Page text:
10:00am ? 12:00pm

John Joseph Moakley Courthouse

Jury Assembly Room

1 Courthouse Way, South Boston

(Please bring two forms of identification-one photo)

Finished in 1908, the Northern Avenue Bridge is an operable steel three span, triple barreled Pratt-type through-truss bridge. The center span is a rim-bearing swing bridge. The City of Boston constructed the bridge to serve maritime industrial needs related to the development of Commonwealth Flats as a port in South Boston. The bridge is currently used as a pedestrian crossing.

If you have any questions regarding the meeting, please contact:

Richard McGuinness

Re: Old Northern Ave Bridge

Do they plan to reopen any of it to vehicular traffic, or maintain it as purely a pedestrian crosssing?
Re: Old Northern Ave Bridge

^ They're currently planning to get ready to get started planning to plan something.
Re: Old Northern Ave Bridge

I say derust the steel and buff it up. Then enclose the center section (the car lanes) in glass, leaving the outside sections open to the elements.

Then make the whole thing an art market a' la Karluv Most:

Re: Old Northern Ave Bridge

^ Will the vendors all be babes?
Re: Old Northern Ave Bridge

Prague really didn't have a choice. There isn't an ugly girl to be found there. :)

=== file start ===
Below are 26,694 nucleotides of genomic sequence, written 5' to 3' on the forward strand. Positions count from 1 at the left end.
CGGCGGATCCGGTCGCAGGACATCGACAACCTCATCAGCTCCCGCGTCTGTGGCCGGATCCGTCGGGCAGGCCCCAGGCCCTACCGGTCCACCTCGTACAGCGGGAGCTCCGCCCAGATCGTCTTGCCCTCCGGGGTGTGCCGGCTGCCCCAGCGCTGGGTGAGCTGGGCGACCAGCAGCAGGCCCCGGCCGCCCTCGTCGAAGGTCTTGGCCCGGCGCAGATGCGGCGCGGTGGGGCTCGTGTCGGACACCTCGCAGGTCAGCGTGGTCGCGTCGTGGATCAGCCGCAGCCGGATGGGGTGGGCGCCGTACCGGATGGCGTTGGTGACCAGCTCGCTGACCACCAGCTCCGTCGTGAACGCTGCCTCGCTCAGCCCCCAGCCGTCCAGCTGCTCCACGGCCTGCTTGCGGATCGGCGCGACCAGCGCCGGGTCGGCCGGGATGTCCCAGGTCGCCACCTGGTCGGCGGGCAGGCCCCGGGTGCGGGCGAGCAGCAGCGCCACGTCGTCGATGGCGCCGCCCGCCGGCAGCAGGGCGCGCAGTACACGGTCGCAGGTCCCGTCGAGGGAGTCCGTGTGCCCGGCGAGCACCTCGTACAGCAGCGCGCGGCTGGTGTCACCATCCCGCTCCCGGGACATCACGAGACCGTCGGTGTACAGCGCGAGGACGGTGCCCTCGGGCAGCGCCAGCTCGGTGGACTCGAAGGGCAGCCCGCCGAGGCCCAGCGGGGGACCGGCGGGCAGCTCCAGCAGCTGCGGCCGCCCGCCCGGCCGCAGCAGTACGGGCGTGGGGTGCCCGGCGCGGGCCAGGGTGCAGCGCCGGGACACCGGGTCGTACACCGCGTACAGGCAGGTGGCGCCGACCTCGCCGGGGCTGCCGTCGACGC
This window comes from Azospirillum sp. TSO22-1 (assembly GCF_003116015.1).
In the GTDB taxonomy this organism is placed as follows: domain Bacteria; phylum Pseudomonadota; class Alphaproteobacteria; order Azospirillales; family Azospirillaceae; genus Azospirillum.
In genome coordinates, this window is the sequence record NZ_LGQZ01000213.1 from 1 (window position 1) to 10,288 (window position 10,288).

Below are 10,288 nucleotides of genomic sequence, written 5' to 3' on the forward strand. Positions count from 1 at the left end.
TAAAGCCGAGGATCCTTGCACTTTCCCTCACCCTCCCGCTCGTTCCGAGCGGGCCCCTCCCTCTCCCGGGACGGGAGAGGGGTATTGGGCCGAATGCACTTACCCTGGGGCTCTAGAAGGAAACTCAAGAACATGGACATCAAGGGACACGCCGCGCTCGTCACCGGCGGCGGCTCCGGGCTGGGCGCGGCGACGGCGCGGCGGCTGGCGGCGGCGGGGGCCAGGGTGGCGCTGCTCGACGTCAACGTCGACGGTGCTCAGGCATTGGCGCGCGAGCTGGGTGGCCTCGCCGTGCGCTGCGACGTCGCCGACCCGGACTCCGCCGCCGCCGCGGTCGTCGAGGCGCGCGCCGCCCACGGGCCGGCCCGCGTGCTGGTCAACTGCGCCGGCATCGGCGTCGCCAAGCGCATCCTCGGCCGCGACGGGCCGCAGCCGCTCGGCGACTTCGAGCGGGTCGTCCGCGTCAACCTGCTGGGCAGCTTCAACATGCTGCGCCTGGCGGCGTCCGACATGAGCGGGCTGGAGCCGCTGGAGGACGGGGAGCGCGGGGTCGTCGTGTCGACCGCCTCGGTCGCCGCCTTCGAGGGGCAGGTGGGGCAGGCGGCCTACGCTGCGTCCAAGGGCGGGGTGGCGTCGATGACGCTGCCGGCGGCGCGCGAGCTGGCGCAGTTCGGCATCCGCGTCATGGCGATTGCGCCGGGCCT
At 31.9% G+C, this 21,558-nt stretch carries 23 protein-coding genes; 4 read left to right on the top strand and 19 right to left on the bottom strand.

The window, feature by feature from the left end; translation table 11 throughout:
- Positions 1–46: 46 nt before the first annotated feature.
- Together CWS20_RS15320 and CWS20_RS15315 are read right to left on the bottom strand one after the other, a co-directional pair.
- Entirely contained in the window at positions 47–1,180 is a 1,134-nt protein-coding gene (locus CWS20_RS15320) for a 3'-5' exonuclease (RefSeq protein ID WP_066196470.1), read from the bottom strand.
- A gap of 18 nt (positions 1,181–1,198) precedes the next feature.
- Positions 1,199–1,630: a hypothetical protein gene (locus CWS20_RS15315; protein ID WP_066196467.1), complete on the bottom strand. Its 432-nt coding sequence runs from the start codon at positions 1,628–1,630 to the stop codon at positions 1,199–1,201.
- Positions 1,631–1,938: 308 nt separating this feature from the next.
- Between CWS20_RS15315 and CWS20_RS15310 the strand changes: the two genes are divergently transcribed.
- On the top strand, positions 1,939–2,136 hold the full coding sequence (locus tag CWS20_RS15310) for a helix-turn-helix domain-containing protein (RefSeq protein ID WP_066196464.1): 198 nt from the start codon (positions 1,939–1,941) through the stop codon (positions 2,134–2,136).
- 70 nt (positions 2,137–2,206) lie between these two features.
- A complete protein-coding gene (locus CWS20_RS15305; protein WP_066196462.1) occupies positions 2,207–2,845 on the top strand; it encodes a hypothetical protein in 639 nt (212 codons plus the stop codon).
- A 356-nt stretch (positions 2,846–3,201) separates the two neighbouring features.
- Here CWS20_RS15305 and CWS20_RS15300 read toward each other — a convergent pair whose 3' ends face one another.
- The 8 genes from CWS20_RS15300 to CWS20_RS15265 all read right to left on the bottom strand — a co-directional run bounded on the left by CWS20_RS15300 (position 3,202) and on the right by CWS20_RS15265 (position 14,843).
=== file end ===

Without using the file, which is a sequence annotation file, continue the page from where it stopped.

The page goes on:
Re: Old Northern Ave Bridge

Banker & Tradesman - November 2, 2008
Once Destined For Destruction, Northern Ave. Bridge To Get Face Lift
By Thomas Grillo
Banker & Tradesman Staff Writer

Nearly a decade after Mayor Thomas M. Menino vowed to demolish the Northern Avenue Bridge, the administration is set to propose a facelift of the 100-year-old historic structure.

Jessica Shumaker, a spokeswoman for Boston Redevelopment Authority (BRA), declined to provide details in advance of the mayor?s announcement of the plan at community meeting to be held at the John Joseph Moakley Courthouse on Friday, Nov. 14 at 6:30 pm. But a handful of sources expect the city to float a plan that would restore the 636-foot-long steel-framed operable swing bridge.

Under the proposal, the structure would be raised so boats could pass beneath without opening the manually operated swing bridge, according to sources familiar with the plan. One lane would be used for vehicular traffic, another lane would be devoted to pushcart vendors and a third lane would be reserved for pedestrians, sources said.

The bridge stretches across Fort Point Channel and links South Boston?s Seaport District with the Financial Distinct. It is one of the oldest operable steel-framed swing bridges in the world. Today, the bridge is used as a pedestrian crossing.

Swingin? Back Around
Meaghan Maher, a spokeswoman for the Congressman Stephen F. Lynch, said Congress has allocated $9.4 million since 2005 for the bridge. She declined to comment on the project and referred a call to City Hall.

In 1999, the BRA received five proposals that included plans to either rehab the historic swing bridge and turn it into a commercial space with shops and cafes, or demolishing it and building a new bridge in its place.